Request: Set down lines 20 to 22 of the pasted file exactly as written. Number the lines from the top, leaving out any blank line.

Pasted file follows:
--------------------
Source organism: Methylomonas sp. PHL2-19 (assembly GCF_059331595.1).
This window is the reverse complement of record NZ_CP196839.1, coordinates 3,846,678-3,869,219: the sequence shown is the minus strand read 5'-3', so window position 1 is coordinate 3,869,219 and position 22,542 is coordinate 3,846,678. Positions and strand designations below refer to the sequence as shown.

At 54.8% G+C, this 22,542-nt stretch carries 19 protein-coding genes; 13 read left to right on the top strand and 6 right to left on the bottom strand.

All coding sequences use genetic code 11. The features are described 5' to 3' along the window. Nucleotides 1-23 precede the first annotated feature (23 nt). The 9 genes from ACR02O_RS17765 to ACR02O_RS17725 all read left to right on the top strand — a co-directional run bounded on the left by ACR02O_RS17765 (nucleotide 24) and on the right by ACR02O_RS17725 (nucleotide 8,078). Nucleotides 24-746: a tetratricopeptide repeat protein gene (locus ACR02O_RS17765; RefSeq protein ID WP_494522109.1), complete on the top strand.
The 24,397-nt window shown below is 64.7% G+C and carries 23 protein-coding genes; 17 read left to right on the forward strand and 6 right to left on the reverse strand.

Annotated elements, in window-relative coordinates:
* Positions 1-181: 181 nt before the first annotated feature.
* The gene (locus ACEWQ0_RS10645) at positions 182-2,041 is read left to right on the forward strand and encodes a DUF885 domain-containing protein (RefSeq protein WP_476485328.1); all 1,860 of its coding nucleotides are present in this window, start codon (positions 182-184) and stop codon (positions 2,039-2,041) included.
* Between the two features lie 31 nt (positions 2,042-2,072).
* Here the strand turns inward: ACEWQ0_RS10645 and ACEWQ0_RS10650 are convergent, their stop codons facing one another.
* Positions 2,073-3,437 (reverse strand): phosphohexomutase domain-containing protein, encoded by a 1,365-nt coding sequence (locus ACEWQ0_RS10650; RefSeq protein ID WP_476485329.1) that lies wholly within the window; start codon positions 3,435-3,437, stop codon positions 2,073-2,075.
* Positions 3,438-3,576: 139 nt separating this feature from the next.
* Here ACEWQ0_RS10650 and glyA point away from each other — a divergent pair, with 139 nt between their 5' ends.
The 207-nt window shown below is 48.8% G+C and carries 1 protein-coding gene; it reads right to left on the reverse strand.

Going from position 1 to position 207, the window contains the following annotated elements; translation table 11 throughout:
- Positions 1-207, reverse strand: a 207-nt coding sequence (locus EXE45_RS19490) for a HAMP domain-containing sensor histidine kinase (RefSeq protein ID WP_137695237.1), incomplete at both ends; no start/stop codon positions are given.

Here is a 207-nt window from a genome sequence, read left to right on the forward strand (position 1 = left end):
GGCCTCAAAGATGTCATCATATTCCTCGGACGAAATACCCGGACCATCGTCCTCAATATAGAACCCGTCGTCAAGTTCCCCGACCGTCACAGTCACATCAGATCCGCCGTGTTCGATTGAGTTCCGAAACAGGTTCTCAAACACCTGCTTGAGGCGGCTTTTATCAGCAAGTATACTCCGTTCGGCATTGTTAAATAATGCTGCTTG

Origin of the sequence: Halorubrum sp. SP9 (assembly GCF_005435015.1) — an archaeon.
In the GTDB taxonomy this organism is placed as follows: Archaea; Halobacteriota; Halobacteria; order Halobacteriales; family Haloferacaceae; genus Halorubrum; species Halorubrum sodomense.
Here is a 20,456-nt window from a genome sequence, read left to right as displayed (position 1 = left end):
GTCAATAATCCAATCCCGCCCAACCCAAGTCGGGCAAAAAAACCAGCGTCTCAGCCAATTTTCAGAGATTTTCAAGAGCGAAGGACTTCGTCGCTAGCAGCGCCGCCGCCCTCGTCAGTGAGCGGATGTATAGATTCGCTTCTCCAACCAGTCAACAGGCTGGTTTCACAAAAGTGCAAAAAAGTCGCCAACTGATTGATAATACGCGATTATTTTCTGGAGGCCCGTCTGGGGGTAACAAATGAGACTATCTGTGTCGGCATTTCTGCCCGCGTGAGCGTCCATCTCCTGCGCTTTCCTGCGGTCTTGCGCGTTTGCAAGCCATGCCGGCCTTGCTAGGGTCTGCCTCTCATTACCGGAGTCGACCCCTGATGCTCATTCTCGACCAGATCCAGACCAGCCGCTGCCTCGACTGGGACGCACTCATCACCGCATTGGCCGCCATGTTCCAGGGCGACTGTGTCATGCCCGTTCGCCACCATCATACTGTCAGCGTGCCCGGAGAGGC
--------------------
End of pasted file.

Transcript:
In the GTDB taxonomy this organism is placed as follows: Archaea; Halobacteriota; Halobacteria; order Halobacteriales; family Haloferacaceae; genus Halorubrum; species Halorubrum sodomense.
Here is a 20,456-nt window from a genome sequence, read left to right as displayed (position 1 = left end):
GTCAATAATCCAATCCCGCCCAACCCAAGTCGGGCAAAAAAACCAGCGTCTCAGCCAATTTTCAGAGATTTTCAAGAGCGAAGGACTTCGTCGCTAGCAGCGCCGCCGCCCTCGTCAGTGAGCGGATGTATAGATTCGCTTCTCCAACCAGTCAACAGGCTGGTTTCACAAAAGTGCAAAAAAGTCGCCAACTGATTGATAATACGCGATTATTTTCTGGAGGCCCGTCTGGGGGTAACAAATGAGACTATCTGTGTCGGCATTTCTGCCCGCGTGAGCGTCCATCTCCTGCGCTTTCCTGCGGTCTTGCGCGTTTGCAAGCCATGCCGGCCTTGCTAGGGTCTGCCTCTCATTACCGGAGTCGACCCCTGATGCTCATTCTCGACCAGATCCAGACCAGCCGCTGCCTCGACTGGGACGCACTCATCACCGCATTGGCCGCCATGTTCCAGGGCGACTGTGTCATGCCCGTTCGCCACCATCATACTGTCAGCGTGCCCGGAGAGGC